I should not give away each detail in the book, but I also learned how Moondog in his childhood never found peace at home, for he was dragged from one place to the next, and also experienced on many occasions, betraying trust. His father, a preacher, a rebel in essence, failed to convince him with his contradictory morals in beliefs. All this led to feed the mind of a free wanderer with no real home. Each detail of his personality seemed to have come forward from survival’s necessity, from his self-made clothes to start with, perhaps slightly associated with native Indians at first, to his becoming a street musician (which he also was able to endure well, because as a kid he had experienced harsh cold circumstances). On this spot he had formed his safe haven not larger than a square, equal to a minimal mathematical square of measures related to his own consciousness. Also his clothes and instruments became squares and also his compositions could be related into this minimalist condition. When people started to see the bearded blind man as Christ, he felt forced to go to other and also deeper more suitable essences and roots in America, for he felt that these Christian associations were merely misguided failures that had absorbed and neglected older pasts. From then on, he became the Viking, referring to his Nordic roots, and he worked out and researched the historical connections with it, seeking deeper roots related to Vikings. For this faith of his own he had his own altar dedicated to Thor. All his gestures and poses were mostly related to survival ways that could help him to trace and keep his own dignity intact. His helmet, by the way, also kept him, as a blind man, from unexpected obstacles above the ground, so that it gave him even more confidence, and it wasn’t too bad when people could recognize him as the Viking now on the streets of New York. Robert Scotto associates with this costume a looking for attention as there was an underlying need that he would one day be recognised in his own right by his parents. His first wife will have developed with him some of the Japanese music associations. Besides falling back on himself more than once, (“all is loneliness”),  and often deliberately too, when seeking for a better common ground, he most often had many friends who helped him throughout his life tremendously.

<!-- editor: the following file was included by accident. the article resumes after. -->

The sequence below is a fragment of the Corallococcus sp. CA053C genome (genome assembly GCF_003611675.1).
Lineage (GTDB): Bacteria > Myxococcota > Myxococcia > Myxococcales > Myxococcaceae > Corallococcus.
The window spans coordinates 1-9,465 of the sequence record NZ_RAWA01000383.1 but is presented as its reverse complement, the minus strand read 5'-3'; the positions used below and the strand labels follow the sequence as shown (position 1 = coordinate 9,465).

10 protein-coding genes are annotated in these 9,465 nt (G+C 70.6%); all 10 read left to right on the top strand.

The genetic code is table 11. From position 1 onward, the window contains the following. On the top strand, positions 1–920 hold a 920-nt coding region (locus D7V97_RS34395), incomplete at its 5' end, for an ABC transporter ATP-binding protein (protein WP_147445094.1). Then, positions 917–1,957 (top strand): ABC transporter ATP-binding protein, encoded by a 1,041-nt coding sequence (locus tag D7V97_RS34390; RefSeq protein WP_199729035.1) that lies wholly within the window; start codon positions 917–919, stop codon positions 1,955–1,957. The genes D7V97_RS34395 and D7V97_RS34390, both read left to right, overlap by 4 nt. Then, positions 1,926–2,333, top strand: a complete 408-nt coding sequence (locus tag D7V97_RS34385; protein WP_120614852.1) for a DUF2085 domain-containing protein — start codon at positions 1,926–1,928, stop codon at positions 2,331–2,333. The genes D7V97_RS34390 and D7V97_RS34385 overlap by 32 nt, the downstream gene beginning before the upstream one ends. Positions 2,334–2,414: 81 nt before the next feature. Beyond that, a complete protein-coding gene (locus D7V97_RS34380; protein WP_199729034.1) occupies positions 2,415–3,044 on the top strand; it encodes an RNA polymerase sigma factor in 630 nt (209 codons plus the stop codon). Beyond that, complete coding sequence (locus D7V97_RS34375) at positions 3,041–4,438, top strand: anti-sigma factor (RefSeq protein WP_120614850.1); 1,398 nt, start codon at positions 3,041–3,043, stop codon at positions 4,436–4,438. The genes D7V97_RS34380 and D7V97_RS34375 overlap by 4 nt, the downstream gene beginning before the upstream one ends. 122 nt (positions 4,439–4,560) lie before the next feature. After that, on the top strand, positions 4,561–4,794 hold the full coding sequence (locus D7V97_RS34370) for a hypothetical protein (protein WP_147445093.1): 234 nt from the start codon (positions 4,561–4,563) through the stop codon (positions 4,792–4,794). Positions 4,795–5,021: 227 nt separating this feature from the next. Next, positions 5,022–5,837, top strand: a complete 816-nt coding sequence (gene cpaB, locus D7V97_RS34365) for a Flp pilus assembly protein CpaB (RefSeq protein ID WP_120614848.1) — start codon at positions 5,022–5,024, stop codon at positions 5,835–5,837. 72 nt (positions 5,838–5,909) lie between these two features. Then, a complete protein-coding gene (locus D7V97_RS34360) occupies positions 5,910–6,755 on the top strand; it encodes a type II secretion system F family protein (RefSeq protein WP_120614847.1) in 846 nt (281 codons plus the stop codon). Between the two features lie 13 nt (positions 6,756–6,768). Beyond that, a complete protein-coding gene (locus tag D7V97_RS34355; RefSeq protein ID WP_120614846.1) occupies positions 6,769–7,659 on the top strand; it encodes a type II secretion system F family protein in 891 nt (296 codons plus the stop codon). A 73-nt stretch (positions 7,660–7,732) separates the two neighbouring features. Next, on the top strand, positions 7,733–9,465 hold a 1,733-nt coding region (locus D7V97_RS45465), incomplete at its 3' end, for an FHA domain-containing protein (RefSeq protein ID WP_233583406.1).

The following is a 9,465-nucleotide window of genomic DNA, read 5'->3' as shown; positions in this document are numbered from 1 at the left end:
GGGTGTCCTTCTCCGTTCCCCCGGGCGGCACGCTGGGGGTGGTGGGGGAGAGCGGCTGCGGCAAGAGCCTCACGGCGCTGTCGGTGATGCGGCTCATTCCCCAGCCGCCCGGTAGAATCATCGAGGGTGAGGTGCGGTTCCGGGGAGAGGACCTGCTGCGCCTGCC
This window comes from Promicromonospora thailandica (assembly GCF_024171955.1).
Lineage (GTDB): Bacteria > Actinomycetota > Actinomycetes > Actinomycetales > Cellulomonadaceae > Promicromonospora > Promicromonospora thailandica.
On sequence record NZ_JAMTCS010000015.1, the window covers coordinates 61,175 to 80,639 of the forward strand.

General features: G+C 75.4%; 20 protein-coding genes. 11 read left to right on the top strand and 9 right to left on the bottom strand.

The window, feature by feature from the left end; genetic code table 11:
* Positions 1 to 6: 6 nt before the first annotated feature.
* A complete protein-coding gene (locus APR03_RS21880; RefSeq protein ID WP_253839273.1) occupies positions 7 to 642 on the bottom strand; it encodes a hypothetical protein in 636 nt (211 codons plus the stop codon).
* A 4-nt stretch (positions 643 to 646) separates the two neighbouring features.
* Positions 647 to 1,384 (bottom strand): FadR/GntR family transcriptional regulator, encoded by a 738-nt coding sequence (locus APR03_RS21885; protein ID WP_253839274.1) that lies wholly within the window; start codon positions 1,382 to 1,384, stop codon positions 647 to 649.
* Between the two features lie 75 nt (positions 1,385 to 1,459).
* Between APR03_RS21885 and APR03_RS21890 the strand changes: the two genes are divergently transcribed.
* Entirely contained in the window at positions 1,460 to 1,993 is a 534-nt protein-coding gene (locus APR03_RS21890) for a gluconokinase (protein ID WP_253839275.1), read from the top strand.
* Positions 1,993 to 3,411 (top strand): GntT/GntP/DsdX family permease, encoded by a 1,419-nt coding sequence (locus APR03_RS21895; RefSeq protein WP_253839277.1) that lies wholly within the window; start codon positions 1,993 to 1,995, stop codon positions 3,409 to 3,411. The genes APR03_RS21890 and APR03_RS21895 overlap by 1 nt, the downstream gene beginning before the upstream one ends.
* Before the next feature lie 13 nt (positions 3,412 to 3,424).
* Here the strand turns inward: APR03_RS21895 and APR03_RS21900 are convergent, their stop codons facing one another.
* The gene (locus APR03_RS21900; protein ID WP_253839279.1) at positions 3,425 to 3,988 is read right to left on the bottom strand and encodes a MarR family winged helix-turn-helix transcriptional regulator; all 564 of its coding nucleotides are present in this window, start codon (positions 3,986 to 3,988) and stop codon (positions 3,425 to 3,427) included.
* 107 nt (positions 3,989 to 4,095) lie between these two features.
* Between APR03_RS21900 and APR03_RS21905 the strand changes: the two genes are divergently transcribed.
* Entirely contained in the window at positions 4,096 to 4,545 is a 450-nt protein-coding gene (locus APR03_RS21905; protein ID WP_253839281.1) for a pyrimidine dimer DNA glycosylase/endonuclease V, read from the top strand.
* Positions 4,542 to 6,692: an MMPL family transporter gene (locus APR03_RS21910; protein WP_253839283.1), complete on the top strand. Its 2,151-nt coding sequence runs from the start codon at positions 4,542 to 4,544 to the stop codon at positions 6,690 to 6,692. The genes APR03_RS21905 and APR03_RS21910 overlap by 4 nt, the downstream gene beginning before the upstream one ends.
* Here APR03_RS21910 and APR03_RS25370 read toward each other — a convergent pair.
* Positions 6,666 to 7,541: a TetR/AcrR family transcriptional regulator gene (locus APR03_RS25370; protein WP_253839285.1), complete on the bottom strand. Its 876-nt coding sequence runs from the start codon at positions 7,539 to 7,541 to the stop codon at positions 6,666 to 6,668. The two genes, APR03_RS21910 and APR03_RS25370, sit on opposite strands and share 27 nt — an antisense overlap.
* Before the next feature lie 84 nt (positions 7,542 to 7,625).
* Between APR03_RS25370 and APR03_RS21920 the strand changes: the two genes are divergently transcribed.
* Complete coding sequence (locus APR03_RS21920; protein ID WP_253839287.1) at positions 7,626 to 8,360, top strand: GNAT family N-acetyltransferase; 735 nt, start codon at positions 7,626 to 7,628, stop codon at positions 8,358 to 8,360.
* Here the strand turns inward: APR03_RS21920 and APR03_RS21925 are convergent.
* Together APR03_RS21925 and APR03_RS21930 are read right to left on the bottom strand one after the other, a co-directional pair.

Thanks to the book I realize better now why Moondog’s music was formed the way it was. The first period can be seen as the street performer period where he couldn’t do anything else but fall back on his small spot on the streets. There were only needed a few basic patterns to remember, the development of rhythmical skills, the ear to sounds and the live now-feeling for circumstances. Within this period the desire to compose something with it, was there, which first had no other option than to arrange this same minimalist and limited world into a classical composer’s world, driven by the desire that this would prove him as a composer. On the compositions on the first CBS recording (199) the desire to be taken seriously as a composer who respected tradition was even more important than the option to write free new music. This orchestrated album with rhythms was much more a proof for himself to become and belong as a worthy composer against the classical composers, a reason why this piece in essence is not too much different from these composers except in detail, and why it didn’t unfold his abilities as a real composer yet. Moondog 2 however made his conclusion to the street music period, with perfect arrangements for it. It was not until his European period where he was able to settle down and start to compose freely. I am still amazed by the overtone pieces on Elpmass, which turned him finally into a new music composer that he ever was before. He also never neglected his admiration for jazz, something which led to other projects in his later years.

The book gives light and breaths depth and new understandings to the oeuvre of Moondog, and reveals for me pretty much the why and hows behind his musical expression while showing also pretty well the man behind it, and his personal evolution towards perfection. Recommended lecture.

The CD :